ESSAY: Foreign language follies

I thought I could learn French and Italian in a month via the newly released Mango Languages app.

I like to think I’m pretty good with languages. I write for a living, though not very well. I’ve spoken broken Mandarin since birth, and studied Spanish for at least 10 years—four in elementary school, four in high school and two in college. But I barely ever speak it, and my skills have probably regressed back to third-grade level. 

OK, so I suck at languages.

Still, I thought I could learn French and Italian in a month—via the newly released Mango Languages app, available for free through the Sacramento Public Library. It’d help me get through a two-week honeymoon—a week apiece in Paris and Rome—I reasoned. Besides, Spanish and English share a lot of the same Latin base words as Italian and French, right?

It seemed easy enough. I sat in the same spot on my couch and practiced each language. I spent six hours on 25 French lessons and two hours on 15 Italian lessons.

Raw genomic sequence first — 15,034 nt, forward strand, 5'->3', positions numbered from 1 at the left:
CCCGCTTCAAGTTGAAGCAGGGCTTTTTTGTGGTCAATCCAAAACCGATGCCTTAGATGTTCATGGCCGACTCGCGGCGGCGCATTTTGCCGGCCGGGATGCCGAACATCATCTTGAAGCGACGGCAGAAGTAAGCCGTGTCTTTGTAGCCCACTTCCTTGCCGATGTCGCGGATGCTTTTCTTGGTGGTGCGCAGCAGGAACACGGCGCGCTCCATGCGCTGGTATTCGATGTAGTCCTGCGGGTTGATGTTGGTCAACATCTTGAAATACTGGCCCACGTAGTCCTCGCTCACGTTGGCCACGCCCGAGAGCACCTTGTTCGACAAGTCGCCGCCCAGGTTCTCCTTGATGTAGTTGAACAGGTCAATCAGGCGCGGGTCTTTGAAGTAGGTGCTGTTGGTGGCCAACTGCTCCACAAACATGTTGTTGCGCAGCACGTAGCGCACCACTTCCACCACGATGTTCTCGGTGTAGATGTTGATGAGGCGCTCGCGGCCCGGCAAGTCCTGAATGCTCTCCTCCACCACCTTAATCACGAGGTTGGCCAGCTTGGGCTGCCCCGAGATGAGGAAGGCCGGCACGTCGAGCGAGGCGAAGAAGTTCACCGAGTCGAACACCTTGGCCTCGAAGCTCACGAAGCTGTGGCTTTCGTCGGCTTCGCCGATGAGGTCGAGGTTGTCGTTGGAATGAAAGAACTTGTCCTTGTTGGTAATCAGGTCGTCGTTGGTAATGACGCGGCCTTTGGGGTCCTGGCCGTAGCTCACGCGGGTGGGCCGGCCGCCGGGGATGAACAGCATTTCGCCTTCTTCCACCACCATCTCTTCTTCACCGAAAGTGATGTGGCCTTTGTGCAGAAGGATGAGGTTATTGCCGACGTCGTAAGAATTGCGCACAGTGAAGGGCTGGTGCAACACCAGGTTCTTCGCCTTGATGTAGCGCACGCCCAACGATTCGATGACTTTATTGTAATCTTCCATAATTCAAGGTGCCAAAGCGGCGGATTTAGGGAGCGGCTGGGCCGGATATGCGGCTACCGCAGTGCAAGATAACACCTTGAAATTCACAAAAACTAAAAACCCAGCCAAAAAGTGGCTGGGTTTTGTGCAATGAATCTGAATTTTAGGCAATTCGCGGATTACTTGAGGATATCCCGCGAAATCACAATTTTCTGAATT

First came Paris. Our shuttle driver at the airport didn’t feel like speaking at all, so he held up a tablet with our last name on it. It was a silent 30-minute ride to the hotel. “Merci beaucoup,” I said, handing him a 5 euro tip. He smiled and repeated the same phrase.

Luckily, the hotel receptionist spoke pretty fluent English, as I was sleep-deprived and could barely remember a word of French. Come to think of it, I hardly needed to use any French for the following week. I only really needed it when buying a carnet (book) of subway tickets, and saying “seulement boissons” (only drinks) when entering a restaurant, because—let’s just say I was consuming a liquid-heavy diet. Subway tollbooth attendants and restaurant servers were at least happy that I tried to speak French.

Rome was next. But here’s the thing about speaking Italian there: As soon as you mispronounce your first word, they’ll switch over to English. And then they’ll pressure you to buy something. Rome seemed to have a far more tourist-based economy than Paris, and vendors at businesses everywhere knew just enough English to pester me with hard-sell schtick.

Lesson learned: Spend more than a month learning a language before trying to go full-immersion. And, when in Rome, act like a Spanish tourist.

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